What is it about expressions of love that helped us so much in the face of great grief? Maybe the following metaphor might help you understand.
The expression “drowning in sorrow” was more than a metaphor for us; we knew it day and night in our repeated day terrors and nightmares wherein we relived Parker’s last minutes. Figuratively, too, the vortex of grief had us grabbing for each other’s hands, gasping for air, but we couldn’t always help each other up from the vicious downward suction.
And wouldn’t you know it. That is just when some fearless, grounded friend expressed love for us, for our three living children, and for Parker, and right then it felt like someone had extended an arm or hurled us a life preserver.
Sometimes that love came to us in words, spoken or written. We have hundreds of archived emails, some of which I’ll share in future posts. We received beautiful, simple letters by conventional mail. We got text messages over months. Phone calls. Soft, cautious conversations that warmed and strengthened us.
Other times, words were unneeded. Love came as a penetrating glance from across the board room. In the form of a CD of gentle music in a padded envelope in the post box. As a single hand placed steadily on the shoulder. Other times it was in a dozen of Aunt Yvonne’s Tangy Lemon Bars.
Whatever it was, that act of love was like a life vest that actually buoyed us up. We could grab on to something bobbing on the surface, filled with the spirit, at once lighter but at the same time more powerful than the darkly spinning whirlpool of grief. For that moment we could breathe. For a while our hearts felt sturdy. Something about simply knowing someone was there on the shore next to us reaching for us – something I still cannot explain but am forever indebted to – gave us hope and stamina to keep fighting from giving up and being pulled completely under the waters of despair.
These people who showed us love (certainly not all members of our faith, by the way) lived by instinct the spirit of a certain well known discourse from Mormon scripture. In that passage I’m thinking of, an ancient prophet outlines what is required in order to enter into the fold of God. His list is instructive: Be willing bear one another’s burdens; Be willing to mourn with those that mourn and comfort those that stand in need of comfort; Stand as witnesses of God at all times and in all things.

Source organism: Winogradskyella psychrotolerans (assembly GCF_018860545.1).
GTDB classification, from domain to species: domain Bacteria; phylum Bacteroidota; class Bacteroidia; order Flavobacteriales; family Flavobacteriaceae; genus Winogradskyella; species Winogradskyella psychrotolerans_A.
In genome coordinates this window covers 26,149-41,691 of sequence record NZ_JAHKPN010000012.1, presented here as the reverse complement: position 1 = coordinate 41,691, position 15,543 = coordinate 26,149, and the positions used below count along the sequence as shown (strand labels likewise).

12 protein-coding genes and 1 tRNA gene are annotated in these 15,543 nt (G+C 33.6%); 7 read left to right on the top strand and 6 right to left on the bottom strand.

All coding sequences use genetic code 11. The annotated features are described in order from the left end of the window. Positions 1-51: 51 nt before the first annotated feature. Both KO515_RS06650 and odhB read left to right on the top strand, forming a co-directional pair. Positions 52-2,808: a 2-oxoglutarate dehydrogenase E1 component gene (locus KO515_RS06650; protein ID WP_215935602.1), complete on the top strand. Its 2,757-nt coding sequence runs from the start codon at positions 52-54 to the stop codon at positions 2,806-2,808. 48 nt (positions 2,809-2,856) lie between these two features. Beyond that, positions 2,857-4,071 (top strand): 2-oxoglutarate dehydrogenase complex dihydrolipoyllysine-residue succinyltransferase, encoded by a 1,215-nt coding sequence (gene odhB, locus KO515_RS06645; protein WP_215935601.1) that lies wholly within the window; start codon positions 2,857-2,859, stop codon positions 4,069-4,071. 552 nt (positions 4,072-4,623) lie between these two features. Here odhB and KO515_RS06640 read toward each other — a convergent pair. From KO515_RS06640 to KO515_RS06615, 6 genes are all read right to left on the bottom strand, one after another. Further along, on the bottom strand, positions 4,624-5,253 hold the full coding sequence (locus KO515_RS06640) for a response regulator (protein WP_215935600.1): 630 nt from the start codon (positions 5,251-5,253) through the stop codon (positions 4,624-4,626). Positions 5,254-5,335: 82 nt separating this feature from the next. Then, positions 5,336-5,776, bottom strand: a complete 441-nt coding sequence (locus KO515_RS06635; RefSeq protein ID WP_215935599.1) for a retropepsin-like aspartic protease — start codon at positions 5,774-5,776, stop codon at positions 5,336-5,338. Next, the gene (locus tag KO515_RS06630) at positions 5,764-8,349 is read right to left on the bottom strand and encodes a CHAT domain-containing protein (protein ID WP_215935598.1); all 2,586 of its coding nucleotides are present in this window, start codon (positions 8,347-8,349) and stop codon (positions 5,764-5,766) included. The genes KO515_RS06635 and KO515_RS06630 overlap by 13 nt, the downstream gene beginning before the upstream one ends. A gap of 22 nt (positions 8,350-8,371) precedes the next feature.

Here I notice that this charge to mourn and comfort—to sorrow with and to offer power (comfort = con-fortis = with power) to others –– benefits everyone, not just the person drowning. Mourning and comforting are soul-deepening and life-saving also for those who try to rescue. By practicing compassion, we are practicing pure religion, which means we experience being liberated from our own limiting egos to be connected – bound, sealed – in profound unity with others. We discover the thrill of being part of something larger than ourselves, the soothing place of communion, the safety of community.
“Standing as witnesses of God” means standing in for God on the edge of another’s whirlpool of grief, ready to risk our comfort, our safety, our egos, and if necessary our very lives in pulling against the weight of someone else’s discomfort. That calls for great and abiding feeling, soul-deep empathy, even fiery absorption. For most of us, that calls for learning a whole new depth of love.
Love, then – more than therapy, drugs, diversion, anything – is the ultimate aid in grief. It is, at least, the “first aid,” as in the French, premier secours, secours deriving from the same root as the English “to succor.” To succor is to love – intensely, immediately, selflessly and unselfconsciously. Its nature propels that urgent dash to save in the very first moments, that breathless rushing in, that racing-to-resuscitate sort of behavior.
That kind of love is precisely the kind our grieving family received in bulk and over weeks, months, years. We would not be standing if it weren’t for all the love that held us up then and holds us up still.
(To be continued: “Protect, protect, protect…then push.”)